7 things we learned from the NUT teacher survey about the state of schools
The National Union of Teachers (NUT) has published the results of a series of surveys of its members. Here’s what we found.
Primary tests should be cancelled
The survey revealed that 86 per cent of respondents want this summer’s primary tests cancelled. The NUT’s leadership says this is significant because these are teachers who have spent a lot of time preparing for the tests, and so wouldn’t call for their cancellation lightly.
97 per cent of respondents said they believed the new system was “likely to brand children as ‘failures’ and 86 per cents said they have created a curriculum that is “too narrow”.
Primary assessment changes have been ‘chaotic’
NUT general secretary Christine Blower has described the findings as “shocking” and accused the government of “implementing changes to primary assessment in a chaotic way”.
Morale in primary schools is low
86 per cent of primary teachers said their morale had declined in the last two years and three quarters describe their morale as low or very low.
Workload was cited as a factor by 93 per cent of respondents, and three quarters said it had actually increased since the government launched its “workload challenge” in 2014.
Other reasons given included the rapid pace of curriculum change (60 per cent) and teacher mental health concerns (50 per cent).
Class sizes in secondary schools are increasing
Six in ten secondary teachers said average class sizes were on the rise in their schools, and 59 per cent said they had fewer resources and materials for pupils.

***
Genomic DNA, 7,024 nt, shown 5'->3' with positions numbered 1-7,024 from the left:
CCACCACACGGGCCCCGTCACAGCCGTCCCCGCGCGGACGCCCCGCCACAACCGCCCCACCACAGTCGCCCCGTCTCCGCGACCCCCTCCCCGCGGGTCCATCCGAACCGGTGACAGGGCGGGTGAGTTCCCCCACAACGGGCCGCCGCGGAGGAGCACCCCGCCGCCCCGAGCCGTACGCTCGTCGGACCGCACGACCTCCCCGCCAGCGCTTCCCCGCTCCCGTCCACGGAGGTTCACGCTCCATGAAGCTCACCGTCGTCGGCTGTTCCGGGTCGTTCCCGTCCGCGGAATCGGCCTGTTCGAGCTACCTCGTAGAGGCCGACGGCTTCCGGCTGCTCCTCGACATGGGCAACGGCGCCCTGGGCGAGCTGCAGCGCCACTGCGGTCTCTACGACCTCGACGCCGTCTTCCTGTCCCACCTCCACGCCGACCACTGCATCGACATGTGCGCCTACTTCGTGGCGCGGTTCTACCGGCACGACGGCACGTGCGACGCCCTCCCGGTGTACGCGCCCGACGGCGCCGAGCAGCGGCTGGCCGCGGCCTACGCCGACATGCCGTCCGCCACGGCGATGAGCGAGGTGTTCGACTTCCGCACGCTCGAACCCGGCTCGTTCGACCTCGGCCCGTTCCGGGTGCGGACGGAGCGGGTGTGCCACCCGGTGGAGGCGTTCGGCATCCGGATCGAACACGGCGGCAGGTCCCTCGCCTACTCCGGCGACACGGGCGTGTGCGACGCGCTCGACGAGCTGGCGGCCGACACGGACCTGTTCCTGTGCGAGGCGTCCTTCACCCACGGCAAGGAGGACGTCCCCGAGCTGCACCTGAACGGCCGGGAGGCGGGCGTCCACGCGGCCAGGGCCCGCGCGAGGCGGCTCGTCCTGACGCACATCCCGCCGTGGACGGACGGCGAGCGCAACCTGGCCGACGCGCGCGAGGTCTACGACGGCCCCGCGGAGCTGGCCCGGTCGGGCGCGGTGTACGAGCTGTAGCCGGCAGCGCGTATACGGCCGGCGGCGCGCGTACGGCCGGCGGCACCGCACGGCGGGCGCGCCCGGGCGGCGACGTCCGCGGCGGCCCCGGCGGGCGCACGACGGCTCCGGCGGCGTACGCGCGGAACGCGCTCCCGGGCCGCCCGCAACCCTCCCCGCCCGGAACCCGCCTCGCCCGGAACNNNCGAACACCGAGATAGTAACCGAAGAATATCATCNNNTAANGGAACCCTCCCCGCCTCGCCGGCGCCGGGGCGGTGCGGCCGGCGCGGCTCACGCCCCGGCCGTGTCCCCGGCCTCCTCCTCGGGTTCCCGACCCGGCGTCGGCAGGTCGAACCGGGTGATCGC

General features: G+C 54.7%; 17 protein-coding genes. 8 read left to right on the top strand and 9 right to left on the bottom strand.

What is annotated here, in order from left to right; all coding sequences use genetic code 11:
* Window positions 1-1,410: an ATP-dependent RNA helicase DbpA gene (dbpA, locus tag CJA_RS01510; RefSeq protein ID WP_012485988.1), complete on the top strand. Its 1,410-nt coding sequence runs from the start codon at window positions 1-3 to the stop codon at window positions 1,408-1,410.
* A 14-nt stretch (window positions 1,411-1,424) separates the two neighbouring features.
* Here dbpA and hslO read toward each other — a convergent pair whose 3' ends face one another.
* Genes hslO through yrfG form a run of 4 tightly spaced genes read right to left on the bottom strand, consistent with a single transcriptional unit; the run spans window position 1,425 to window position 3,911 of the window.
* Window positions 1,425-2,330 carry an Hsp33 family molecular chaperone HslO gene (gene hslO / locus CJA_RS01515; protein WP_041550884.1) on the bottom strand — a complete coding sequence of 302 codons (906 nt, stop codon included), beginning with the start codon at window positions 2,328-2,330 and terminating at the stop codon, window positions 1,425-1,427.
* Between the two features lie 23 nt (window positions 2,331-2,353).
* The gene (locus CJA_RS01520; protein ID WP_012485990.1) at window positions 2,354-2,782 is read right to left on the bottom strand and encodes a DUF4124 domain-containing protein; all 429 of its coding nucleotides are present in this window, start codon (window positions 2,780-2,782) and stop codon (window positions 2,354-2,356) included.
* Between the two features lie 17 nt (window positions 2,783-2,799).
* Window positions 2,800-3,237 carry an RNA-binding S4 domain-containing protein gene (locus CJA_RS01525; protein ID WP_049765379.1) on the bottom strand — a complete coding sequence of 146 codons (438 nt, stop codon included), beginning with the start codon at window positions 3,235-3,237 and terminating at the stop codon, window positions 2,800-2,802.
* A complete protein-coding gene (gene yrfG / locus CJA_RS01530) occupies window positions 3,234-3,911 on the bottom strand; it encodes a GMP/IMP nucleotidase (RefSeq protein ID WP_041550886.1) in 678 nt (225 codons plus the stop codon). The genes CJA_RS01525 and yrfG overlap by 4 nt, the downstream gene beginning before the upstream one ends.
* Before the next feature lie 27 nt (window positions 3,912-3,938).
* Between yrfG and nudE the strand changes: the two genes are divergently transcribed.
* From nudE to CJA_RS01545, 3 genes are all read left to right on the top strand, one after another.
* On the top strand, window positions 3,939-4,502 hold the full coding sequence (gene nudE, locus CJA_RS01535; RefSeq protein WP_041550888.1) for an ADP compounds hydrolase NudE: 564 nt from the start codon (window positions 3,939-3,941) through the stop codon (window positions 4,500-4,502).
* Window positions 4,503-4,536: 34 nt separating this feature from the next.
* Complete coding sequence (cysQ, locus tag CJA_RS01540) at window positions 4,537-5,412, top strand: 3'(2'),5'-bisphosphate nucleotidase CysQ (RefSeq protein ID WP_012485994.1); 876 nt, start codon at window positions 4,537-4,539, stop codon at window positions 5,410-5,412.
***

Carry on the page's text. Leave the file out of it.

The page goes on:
Closures of local services are affecting schools
More than three quarters (78 per cent) said they believed mental health issues were having a negative impact on the educational achievement of the students that they taught, but 71 per cent said they didn’t think the services available to their school matched the level of need for counselling or mental health support.
65 per cent said they were “frustrated” that the lack of specialist SEN services was having a negative impact on pupils.
The “educational experience” is narrowing in secondary schools
When asked about the EBacc, 77 per cent of teachers did not think it was flexible enough “to meet the range of learner needs in their secondary school”. 60 per cent said it had already “decreased learning opportunities” in their school.
A focus on exam results is “harming” pupils
Of the secondary school teachers who responded to the survey, 85 per cent said current government accountability measures were “harming the self-esteem, confidence and mental health” of their pupils.
91 per cent argued the effect of accountability on assessment was “undermining good teaching and learning”. 92 per cent agreed accountability measures “reduce the quality and time for teacher-pupil interaction”.
The NUT surveyed 5,247 primary teachers and 3,785 secondary teachers by email earlier this month. The union has not said what proportion of those approached this represents.
A government spokesperson said parents expected their children to leave primary school having “mastered the basics of literacy and numeracy”, adding: “A high-quality education in English – and the ability to communicate effectively – is an important part of the government’s commitment to extend opportunity to all.
“All of the documents necessary for the tests and teacher assessments at key stage 2 have been available since September 2015 – the beginning of the academic year in which these assessments are due to be made.
“We have also recently published some exemplification materials to support teachers making their judgements. We are always willing to engage in discussion with teaching unions to ensure that this transition year goes smoothly.”